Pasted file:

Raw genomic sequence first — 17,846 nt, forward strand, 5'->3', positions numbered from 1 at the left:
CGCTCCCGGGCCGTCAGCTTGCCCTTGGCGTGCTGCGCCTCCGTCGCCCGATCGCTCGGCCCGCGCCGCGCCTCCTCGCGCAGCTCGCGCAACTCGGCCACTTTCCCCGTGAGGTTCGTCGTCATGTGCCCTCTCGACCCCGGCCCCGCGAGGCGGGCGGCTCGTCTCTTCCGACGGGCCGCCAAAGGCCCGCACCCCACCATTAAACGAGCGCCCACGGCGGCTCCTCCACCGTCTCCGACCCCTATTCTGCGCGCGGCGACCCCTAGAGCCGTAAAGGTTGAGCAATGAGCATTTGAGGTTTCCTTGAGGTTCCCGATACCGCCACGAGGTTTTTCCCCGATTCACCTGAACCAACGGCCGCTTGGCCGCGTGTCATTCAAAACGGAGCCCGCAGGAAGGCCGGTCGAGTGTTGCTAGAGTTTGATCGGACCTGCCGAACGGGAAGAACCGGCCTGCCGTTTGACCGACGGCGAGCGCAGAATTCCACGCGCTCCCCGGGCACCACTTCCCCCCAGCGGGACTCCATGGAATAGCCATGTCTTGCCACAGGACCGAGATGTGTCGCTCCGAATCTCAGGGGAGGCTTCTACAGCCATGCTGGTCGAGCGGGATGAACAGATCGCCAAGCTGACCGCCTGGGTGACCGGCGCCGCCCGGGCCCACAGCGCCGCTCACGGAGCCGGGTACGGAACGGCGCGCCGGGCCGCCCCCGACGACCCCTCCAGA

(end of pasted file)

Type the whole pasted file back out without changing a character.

Raw genomic sequence first — 17,846 nt, forward strand, 5'->3', positions numbered from 1 at the left:
CGCTCCCGGGCCGTCAGCTTGCCCTTGGCGTGCTGCGCCTCCGTCGCCCGATCGCTCGGCCCGCGCCGCGCCTCCTCGCGCAGCTCGCGCAACTCGGCCACTTTCCCCGTGAGGTTCGTCGTCATGTGCCCTCTCGACCCCGGCCCCGCGAGGCGGGCGGCTCGTCTCTTCCGACGGGCCGCCAAAGGCCCGCACCCCACCATTAAACGAGCGCCCACGGCGGCTCCTCCACCGTCTCCGACCCCTATTCTGCGCGCGGCGACCCCTAGAGCCGTAAAGGTTGAGCAATGAGCATTTGAGGTTTCCTTGAGGTTCCCGATACCGCCACGAGGTTTTTCCCCGATTCACCTGAACCAACGGCCGCTTGGCCGCGTGTCATTCAAAACGGAGCCCGCAGGAAGGCCGGTCGAGTGTTGCTAGAGTTTGATCGGACCTGCCGAACGGGAAGAACCGGCCTGCCGTTTGACCGACGGCGAGCGCAGAATTCCACGCGCTCCCCGGGCACCACTTCCCCCCAGCGGGACTCCATGGAATAGCCATGTCTTGCCACAGGACCGAGATGTGTCGCTCCGAATCTCAGGGGAGGCTTCTACAGCCATGCTGGTCGAGCGGGATGAACAGATCGCCAAGCTGACCGCCTGGGTGACCGGCGCCGCCCGGGCCCACAGCGCCGCTCACGGAGCCGGGTACGGAACGGCGCGCCGGGCCGCCCCCGACGACCCCTCCAGA